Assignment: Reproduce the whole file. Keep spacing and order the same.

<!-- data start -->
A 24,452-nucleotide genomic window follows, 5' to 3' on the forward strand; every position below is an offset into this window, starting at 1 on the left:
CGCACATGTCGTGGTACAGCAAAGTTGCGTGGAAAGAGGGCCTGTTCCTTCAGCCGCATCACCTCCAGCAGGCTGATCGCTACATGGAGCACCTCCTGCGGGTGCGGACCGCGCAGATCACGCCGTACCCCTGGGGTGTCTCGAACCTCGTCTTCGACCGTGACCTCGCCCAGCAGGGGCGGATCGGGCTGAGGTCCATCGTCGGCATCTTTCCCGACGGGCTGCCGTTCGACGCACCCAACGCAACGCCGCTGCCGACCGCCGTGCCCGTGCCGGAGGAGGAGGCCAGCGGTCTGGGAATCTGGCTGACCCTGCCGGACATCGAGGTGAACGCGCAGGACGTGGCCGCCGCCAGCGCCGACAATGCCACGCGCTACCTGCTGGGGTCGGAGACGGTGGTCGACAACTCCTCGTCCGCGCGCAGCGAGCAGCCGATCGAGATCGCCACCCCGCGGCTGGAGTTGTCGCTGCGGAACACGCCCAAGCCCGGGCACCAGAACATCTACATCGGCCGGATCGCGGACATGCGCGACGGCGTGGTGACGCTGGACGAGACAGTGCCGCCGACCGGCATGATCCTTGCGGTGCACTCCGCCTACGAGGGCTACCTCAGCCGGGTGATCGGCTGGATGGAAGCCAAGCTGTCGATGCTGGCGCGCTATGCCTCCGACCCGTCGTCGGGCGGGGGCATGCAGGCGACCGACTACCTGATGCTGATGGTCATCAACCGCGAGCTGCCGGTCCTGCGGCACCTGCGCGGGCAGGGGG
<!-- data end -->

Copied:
A 24,452-nucleotide genomic window follows, 5' to 3' on the forward strand; every position below is an offset into this window, starting at 1 on the left:
CGCACATGTCGTGGTACAGCAAAGTTGCGTGGAAAGAGGGCCTGTTCCTTCAGCCGCATCACCTCCAGCAGGCTGATCGCTACATGGAGCACCTCCTGCGGGTGCGGACCGCGCAGATCACGCCGTACCCCTGGGGTGTCTCGAACCTCGTCTTCGACCGTGACCTCGCCCAGCAGGGGCGGATCGGGCTGAGGTCCATCGTCGGCATCTTTCCCGACGGGCTGCCGTTCGACGCACCCAACGCAACGCCGCTGCCGACCGCCGTGCCCGTGCCGGAGGAGGAGGCCAGCGGTCTGGGAATCTGGCTGACCCTGCCGGACATCGAGGTGAACGCGCAGGACGTGGCCGCCGCCAGCGCCGACAATGCCACGCGCTACCTGCTGGGGTCGGAGACGGTGGTCGACAACTCCTCGTCCGCGCGCAGCGAGCAGCCGATCGAGATCGCCACCCCGCGGCTGGAGTTGTCGCTGCGGAACACGCCCAAGCCCGGGCACCAGAACATCTACATCGGCCGGATCGCGGACATGCGCGACGGCGTGGTGACGCTGGACGAGACAGTGCCGCCGACCGGCATGATCCTTGCGGTGCACTCCGCCTACGAGGGCTACCTCAGCCGGGTGATCGGCTGGATGGAAGCCAAGCTGTCGATGCTGGCGCGCTATGCCTCCGACCCGTCGTCGGGCGGGGGCATGCAGGCGACCGACTACCTGATGCTGATGGTCATCAACCGCGAGCTGCCGGTCCTGCGGCACCTGCGCGGGCAGGGGG